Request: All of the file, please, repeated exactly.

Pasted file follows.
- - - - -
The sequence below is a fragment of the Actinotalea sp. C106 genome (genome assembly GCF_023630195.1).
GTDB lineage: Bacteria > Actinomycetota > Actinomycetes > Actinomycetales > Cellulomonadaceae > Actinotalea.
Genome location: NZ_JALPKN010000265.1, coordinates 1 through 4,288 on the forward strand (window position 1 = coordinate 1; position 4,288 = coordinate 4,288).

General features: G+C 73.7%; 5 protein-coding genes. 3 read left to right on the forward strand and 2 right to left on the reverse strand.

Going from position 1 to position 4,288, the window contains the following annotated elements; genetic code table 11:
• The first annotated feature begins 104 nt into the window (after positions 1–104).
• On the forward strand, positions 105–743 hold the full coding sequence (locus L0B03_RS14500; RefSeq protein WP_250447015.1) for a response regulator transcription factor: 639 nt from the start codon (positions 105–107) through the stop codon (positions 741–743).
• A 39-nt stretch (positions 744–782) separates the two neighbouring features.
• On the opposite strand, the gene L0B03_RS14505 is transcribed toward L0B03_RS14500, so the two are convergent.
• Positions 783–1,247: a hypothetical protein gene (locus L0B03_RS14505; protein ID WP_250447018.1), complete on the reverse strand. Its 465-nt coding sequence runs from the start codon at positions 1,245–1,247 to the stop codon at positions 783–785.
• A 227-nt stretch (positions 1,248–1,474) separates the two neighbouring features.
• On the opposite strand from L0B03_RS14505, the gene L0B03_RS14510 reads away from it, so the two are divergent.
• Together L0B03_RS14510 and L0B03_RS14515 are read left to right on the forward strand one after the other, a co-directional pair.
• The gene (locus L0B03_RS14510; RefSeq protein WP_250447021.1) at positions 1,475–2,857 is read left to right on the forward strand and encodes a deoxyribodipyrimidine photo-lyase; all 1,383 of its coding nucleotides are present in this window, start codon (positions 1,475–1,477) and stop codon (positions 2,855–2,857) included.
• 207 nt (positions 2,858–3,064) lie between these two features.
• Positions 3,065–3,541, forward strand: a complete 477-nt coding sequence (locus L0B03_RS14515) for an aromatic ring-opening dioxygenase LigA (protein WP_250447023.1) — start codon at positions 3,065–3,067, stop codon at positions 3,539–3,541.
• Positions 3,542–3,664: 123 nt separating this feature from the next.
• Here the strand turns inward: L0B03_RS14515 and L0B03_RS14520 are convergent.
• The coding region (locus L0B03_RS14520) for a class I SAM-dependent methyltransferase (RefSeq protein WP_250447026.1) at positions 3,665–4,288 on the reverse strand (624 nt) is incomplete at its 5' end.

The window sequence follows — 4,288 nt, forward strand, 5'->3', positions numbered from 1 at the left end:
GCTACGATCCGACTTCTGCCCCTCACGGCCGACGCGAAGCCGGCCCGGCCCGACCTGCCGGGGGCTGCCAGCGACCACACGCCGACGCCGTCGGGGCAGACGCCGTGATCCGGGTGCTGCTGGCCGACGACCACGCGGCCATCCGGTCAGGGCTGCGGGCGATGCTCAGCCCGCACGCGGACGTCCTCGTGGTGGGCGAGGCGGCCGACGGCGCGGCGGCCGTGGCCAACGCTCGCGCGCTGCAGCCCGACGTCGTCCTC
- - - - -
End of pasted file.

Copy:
The sequence below is a fragment of the Actinotalea sp. C106 genome (genome assembly GCF_023630195.1).
GTDB lineage: Bacteria > Actinomycetota > Actinomycetes > Actinomycetales > Cellulomonadaceae > Actinotalea.
Genome location: NZ_JALPKN010000265.1, coordinates 1 through 4,288 on the forward strand (window position 1 = coordinate 1; position 4,288 = coordinate 4,288).

General features: G+C 73.7%; 5 protein-coding genes. 3 read left to right on the forward strand and 2 right to left on the reverse strand.

Going from position 1 to position 4,288, the window contains the following annotated elements; genetic code table 11:
• The first annotated feature begins 104 nt into the window (after positions 1–104).
• On the forward strand, positions 105–743 hold the full coding sequence (locus L0B03_RS14500; RefSeq protein WP_250447015.1) for a response regulator transcription factor: 639 nt from the start codon (positions 105–107) through the stop codon (positions 741–743).
• A 39-nt stretch (positions 744–782) separates the two neighbouring features.
• On the opposite strand, the gene L0B03_RS14505 is transcribed toward L0B03_RS14500, so the two are convergent.
• Positions 783–1,247: a hypothetical protein gene (locus L0B03_RS14505; protein ID WP_250447018.1), complete on the reverse strand. Its 465-nt coding sequence runs from the start codon at positions 1,245–1,247 to the stop codon at positions 783–785.
• A 227-nt stretch (positions 1,248–1,474) separates the two neighbouring features.
• On the opposite strand from L0B03_RS14505, the gene L0B03_RS14510 reads away from it, so the two are divergent.
• Together L0B03_RS14510 and L0B03_RS14515 are read left to right on the forward strand one after the other, a co-directional pair.
• The gene (locus L0B03_RS14510; RefSeq protein WP_250447021.1) at positions 1,475–2,857 is read left to right on the forward strand and encodes a deoxyribodipyrimidine photo-lyase; all 1,383 of its coding nucleotides are present in this window, start codon (positions 1,475–1,477) and stop codon (positions 2,855–2,857) included.
• 207 nt (positions 2,858–3,064) lie between these two features.
• Positions 3,065–3,541, forward strand: a complete 477-nt coding sequence (locus L0B03_RS14515) for an aromatic ring-opening dioxygenase LigA (protein WP_250447023.1) — start codon at positions 3,065–3,067, stop codon at positions 3,539–3,541.
• Positions 3,542–3,664: 123 nt separating this feature from the next.
• Here the strand turns inward: L0B03_RS14515 and L0B03_RS14520 are convergent.
• The coding region (locus L0B03_RS14520) for a class I SAM-dependent methyltransferase (RefSeq protein WP_250447026.1) at positions 3,665–4,288 on the reverse strand (624 nt) is incomplete at its 5' end.

The window sequence follows — 4,288 nt, forward strand, 5'->3', positions numbered from 1 at the left end:
GCTACGATCCGACTTCTGCCCCTCACGGCCGACGCGAAGCCGGCCCGGCCCGACCTGCCGGGGGCTGCCAGCGACCACACGCCGACGCCGTCGGGGCAGACGCCGTGATCCGGGTGCTGCTGGCCGACGACCACGCGGCCATCCGGTCAGGGCTGCGGGCGATGCTCAGCCCGCACGCGGACGTCCTCGTGGTGGGCGAGGCGGCCGACGGCGCGGCGGCCGTGGCCAACGCTCGCGCGCTGCAGCCCGACGTCGTCCTC